Colombian Coffee is exceptional in this context because of diverse factors. It is an outstanding coffee that has been selected and adapted from diverse varieties of coffee derived exclusively from the Arabica species (that is to say tetraploids with over 44 chromosomes), that grows in the high Andes mountain range of Colombia where temperatures ranges are ideal throughout the year, and where coffee can naturally generate characteristics and attributes exceptionally valued by even the most sophisticated consumers. Additionally, Colombian Coffee is an artisanal coffee that is processed through the wet beneficio system, which contain hours of human effort and dedication by thousands of committed and proud producers (see Colombian Coffee and the land of coffee) eager to present you with an excellent cup of coffee.It is not just a washed Arabica coffee. It is also a mild coffee produced in a special land with a complex cultivation and post harvesting process behind each bean.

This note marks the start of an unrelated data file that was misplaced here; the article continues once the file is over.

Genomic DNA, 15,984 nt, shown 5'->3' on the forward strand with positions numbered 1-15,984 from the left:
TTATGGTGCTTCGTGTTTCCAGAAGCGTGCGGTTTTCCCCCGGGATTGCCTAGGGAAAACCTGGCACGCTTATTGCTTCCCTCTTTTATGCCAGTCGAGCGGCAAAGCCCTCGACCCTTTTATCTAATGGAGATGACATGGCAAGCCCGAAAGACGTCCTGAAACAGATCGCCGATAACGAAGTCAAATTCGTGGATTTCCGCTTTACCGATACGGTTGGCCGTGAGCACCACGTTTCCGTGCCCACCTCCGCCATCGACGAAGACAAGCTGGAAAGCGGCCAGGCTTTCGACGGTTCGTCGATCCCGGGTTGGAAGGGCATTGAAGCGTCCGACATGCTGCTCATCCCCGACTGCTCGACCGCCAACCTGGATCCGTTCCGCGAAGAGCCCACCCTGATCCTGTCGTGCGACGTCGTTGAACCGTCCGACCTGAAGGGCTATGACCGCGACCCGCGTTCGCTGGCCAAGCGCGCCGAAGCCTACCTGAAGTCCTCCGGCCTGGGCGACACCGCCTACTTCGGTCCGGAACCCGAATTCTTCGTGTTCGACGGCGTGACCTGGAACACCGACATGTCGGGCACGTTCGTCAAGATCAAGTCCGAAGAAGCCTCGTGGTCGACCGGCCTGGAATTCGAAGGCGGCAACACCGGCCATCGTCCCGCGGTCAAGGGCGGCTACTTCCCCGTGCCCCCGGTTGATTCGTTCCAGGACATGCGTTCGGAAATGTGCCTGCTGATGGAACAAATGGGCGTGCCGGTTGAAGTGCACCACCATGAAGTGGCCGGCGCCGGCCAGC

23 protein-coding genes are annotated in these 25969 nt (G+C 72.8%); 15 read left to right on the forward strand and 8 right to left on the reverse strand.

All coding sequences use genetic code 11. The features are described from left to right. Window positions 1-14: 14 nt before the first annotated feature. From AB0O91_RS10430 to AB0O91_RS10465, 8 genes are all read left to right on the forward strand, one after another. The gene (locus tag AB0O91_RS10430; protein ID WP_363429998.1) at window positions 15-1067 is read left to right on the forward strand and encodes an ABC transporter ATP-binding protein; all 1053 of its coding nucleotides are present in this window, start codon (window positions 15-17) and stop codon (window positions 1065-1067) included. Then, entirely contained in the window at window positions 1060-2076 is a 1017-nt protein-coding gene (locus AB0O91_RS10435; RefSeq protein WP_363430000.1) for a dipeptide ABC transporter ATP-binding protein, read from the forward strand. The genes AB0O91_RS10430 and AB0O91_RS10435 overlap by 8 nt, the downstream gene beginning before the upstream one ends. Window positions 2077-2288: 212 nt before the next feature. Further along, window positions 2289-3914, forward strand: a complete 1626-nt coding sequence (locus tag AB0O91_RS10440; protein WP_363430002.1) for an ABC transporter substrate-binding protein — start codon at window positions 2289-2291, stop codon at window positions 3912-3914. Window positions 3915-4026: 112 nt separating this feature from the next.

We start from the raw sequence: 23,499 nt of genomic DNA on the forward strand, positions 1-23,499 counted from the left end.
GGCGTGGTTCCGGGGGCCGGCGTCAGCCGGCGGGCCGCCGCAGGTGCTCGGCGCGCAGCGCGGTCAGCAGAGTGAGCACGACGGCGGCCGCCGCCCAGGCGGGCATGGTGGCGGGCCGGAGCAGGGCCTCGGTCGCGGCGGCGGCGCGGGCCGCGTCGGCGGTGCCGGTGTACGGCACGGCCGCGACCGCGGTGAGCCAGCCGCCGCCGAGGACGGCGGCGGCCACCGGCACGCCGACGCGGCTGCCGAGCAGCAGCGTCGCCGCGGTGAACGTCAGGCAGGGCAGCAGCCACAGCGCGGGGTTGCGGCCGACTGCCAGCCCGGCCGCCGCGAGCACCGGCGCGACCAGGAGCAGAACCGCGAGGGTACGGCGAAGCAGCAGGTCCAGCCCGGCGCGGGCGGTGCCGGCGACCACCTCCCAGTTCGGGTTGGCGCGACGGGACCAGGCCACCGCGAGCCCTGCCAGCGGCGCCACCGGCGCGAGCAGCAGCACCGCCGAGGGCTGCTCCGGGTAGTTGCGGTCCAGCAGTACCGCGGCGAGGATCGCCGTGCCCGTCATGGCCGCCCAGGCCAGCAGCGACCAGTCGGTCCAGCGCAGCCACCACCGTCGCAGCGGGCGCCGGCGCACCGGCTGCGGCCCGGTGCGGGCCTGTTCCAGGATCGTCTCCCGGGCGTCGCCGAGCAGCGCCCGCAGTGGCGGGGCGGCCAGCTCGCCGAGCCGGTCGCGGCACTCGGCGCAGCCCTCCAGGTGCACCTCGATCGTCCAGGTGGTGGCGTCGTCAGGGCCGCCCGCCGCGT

The Quality and its Attributes

Specialists and sophisticated coffee consumers are used to evaluate the sensorial attributes of the coffee beverage. These can vary depending upon the place of origin, the methods of production, the harvest and the postharvest processes.

The principal organoleptic qualities that are used to evaluate the beverage are:

  • Aroma
  • Flavor
  • Acidity Level
  • Body
  • Bitterness
  • Global Impression

The aroma of a coffee does not need a great deal of illustration. The characteristic aroma of roasted coffee is well known. The power of the coffee aroma is so notorious that many people consider that it is better to inhale its colorful aroma than to actually drink the beverage.